After tearing her ACL and missing the second half of last season, Modesto Christian's 6-foot-4 center D'aja Bryant (center) made her season debut in a 42-40 loss to Lincoln on Thursday, Jan. 3, 2019.

Cleared for take off: Crusaders bolstered by Bryant’s return and transfer guards.

James Burns

Robb Spencer isn’t sweating the Modesto Christian girls basketball team’s slow start.

The Crusaders have lost eight of their first 11 games, including the Tri-City Athletic League opener at Lincoln of Stockton on Thursday evening. The Trojans edged the Crusaders, 42-40, despite 13 points from transfer guard Nia Boston in her debut and nine from 6-foot-4 center D’aja Bryant in her first game since rupturing her ACL.

“The only thing I keep looking at — and I’m not comparing the two teams — the year we won state (2013-14), we were 0-5,” said Spencer, who took his team on the road to Clovis North on Friday.

“I’ve seen all the pieces, and I believe I have all the pieces to the puzzle. It’s just about putting the puzzle together now. Going in I didn’t think it was going to be as tough. A couple of the games we gave away, but that’s all part of the process.”

The purpose of that process is to return the Crusaders back to the mountaintop. Modesto Christian has won seven Sac-Joaquin Section championships, tied for fifth-most in section history with Bradshaw Christian. The Crusaders trail only St. Mary’s (19), Ripon Christian (12), Bear River (10), Colfax (10) and St. Francis (8).

But it’s been nearly four years since Modesto Christian’s last championship — a runaway victory over Kimball in the Division II final.

With one of the most dynamic players in the southern half of the section in Bryant and a fleet of guards, including seniors Allison Tillsbury and Nia Smiley, Spencer likes the makeup of his roster. It has the potential to make noise in the TCAL and a deep postseason run … if they can coalesce.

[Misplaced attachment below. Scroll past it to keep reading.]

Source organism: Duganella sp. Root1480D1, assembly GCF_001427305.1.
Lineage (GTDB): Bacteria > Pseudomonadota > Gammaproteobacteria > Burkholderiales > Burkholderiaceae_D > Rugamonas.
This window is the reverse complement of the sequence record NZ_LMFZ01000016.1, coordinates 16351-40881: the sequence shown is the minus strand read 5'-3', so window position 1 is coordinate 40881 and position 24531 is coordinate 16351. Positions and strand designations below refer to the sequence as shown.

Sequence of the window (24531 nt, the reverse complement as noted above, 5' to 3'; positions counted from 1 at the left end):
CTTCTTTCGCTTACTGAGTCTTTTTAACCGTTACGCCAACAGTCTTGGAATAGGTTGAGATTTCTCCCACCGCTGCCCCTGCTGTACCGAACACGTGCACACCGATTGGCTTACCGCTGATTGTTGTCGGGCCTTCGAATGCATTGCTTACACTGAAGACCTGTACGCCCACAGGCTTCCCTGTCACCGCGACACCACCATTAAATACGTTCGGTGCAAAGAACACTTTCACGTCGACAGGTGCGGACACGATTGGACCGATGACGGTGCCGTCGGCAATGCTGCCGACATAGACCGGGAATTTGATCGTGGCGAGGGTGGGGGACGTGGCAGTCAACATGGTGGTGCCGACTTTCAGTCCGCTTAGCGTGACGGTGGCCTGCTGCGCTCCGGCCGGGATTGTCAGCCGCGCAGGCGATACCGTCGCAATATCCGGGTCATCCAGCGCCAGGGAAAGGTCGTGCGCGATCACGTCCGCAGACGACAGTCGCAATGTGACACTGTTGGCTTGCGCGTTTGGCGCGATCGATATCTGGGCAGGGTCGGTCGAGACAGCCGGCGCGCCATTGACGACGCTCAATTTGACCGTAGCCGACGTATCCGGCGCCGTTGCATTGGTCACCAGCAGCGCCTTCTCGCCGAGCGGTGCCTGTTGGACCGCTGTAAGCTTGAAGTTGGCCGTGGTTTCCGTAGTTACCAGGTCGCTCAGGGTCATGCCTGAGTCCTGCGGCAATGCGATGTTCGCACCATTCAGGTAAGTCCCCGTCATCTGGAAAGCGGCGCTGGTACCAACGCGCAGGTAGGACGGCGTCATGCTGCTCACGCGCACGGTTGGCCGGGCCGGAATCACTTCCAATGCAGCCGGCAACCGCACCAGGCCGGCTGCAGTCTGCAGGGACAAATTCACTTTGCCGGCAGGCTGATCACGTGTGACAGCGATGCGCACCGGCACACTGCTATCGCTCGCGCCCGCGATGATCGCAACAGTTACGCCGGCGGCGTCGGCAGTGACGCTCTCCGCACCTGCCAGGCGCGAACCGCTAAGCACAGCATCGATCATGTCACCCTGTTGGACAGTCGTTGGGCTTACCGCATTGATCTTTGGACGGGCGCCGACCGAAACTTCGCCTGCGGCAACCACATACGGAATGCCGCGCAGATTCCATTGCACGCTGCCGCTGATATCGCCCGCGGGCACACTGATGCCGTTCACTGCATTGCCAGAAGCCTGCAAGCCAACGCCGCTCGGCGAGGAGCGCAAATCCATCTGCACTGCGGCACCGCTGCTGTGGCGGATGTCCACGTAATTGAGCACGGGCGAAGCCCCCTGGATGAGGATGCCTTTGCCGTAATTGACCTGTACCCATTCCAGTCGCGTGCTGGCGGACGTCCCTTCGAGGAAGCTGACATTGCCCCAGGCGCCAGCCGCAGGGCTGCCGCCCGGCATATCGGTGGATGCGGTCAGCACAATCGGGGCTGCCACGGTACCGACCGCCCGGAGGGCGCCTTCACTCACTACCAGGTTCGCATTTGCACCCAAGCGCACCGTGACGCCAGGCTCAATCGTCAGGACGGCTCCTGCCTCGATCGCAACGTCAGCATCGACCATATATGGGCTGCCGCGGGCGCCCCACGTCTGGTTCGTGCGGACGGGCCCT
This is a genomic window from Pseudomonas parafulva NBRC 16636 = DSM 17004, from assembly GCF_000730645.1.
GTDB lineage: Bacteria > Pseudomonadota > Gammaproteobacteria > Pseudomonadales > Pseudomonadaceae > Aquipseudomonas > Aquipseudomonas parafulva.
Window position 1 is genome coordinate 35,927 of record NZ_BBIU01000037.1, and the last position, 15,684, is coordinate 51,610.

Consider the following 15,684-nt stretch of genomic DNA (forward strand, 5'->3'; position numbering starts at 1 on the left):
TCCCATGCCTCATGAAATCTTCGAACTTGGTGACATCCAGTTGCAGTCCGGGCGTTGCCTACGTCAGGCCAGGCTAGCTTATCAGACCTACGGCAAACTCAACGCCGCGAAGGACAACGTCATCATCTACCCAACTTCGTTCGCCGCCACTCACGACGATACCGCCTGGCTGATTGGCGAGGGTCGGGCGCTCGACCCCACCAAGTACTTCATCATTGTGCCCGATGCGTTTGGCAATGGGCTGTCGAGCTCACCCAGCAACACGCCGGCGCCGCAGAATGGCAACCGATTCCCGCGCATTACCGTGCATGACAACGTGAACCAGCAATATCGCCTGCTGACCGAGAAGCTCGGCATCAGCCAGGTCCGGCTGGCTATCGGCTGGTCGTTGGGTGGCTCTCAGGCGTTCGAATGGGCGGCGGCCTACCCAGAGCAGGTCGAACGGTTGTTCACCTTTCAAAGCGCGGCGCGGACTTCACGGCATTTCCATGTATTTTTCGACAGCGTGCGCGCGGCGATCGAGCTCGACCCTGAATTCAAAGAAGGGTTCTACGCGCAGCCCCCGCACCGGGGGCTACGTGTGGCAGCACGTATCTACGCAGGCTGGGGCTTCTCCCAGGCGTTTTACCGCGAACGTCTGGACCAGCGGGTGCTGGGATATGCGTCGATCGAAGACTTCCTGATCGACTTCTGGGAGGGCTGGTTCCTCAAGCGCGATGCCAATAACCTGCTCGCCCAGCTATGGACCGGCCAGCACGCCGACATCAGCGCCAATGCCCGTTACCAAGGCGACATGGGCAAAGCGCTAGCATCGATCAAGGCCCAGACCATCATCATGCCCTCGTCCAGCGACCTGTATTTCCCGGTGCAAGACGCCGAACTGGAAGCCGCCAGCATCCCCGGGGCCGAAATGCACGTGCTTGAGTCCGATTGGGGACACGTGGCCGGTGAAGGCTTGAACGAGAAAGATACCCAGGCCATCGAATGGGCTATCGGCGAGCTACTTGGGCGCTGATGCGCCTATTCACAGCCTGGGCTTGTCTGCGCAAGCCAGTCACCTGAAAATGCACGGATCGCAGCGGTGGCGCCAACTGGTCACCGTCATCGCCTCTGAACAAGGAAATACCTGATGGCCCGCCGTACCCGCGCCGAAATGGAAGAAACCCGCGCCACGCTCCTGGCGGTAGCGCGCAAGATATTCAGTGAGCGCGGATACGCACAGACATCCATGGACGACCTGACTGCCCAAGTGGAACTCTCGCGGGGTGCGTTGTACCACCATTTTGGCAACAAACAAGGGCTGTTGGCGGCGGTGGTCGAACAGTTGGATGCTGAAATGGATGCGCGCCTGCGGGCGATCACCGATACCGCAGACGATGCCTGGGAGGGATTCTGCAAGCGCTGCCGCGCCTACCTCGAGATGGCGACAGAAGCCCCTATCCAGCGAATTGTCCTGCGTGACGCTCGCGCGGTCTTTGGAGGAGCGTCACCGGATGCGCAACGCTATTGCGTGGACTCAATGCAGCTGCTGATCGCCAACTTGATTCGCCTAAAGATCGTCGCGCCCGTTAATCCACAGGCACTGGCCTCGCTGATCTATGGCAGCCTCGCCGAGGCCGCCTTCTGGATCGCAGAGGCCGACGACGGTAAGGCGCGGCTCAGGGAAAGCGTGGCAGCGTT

The roster is laced with youth: two freshmen, Cora Grover, who had nine points in the loss to Lincoln, and Kiara White; and six sophomores, Hannah Parsons, Juliana Tolbert, Kimora Smith, Victoria Bell, Suzzy McDonald, and Jamila Bynum. The junior class is championed by a pair of transfers: Boston, a point guard who played at Weston Ranch, and Julissa Casillas, a transfer from Lathrop. 

Dominique White is also a junior.

Spencer praised the leadership displayed by Tillsbury, Smiley and Parsons as Boston, Casillas and Bryant waited to be cleared. They filled leadership roles for a team challenged annually by its schedule and standards.

“Those three have stepped up," he said. "They’re talking and doing everything they can to keep the ship going. They don’t want to go through what they did last year.”

The Crusaders were 17-12 in 2017, but finished the year with costly losses in their final two games. Modesto Christian was beaten twice in Modesto Metro Conference play by Beyer, including a 55-33 loss in their regular season finale. 

One week later, the Crusaders were bounced from the section playoffs with a first round loss to Bear Creek.

Spencer said that team never overcame the loss of Bryant, who was averaging 25 points and 14 rebounds before her season-ending knee injury. Nevertheless, he was proud of their resolve.

“How do you lose that?” Spencer asked. “My team played great last year. The wheels fell off for a little bit but they finished it out. No one thought when we lost D’aja we’d still be co-champs. I was proud of that group.”

Now, with all the pieces in place, Spencer likes his team’s chances at coming through the TCAL poised for another section run. They might suffer a few more setbacks, he says, but that’s all part of the process as Boston, Casillas and Bryant sync with the others. “It’s all in play,” he said, “if we can come together.”

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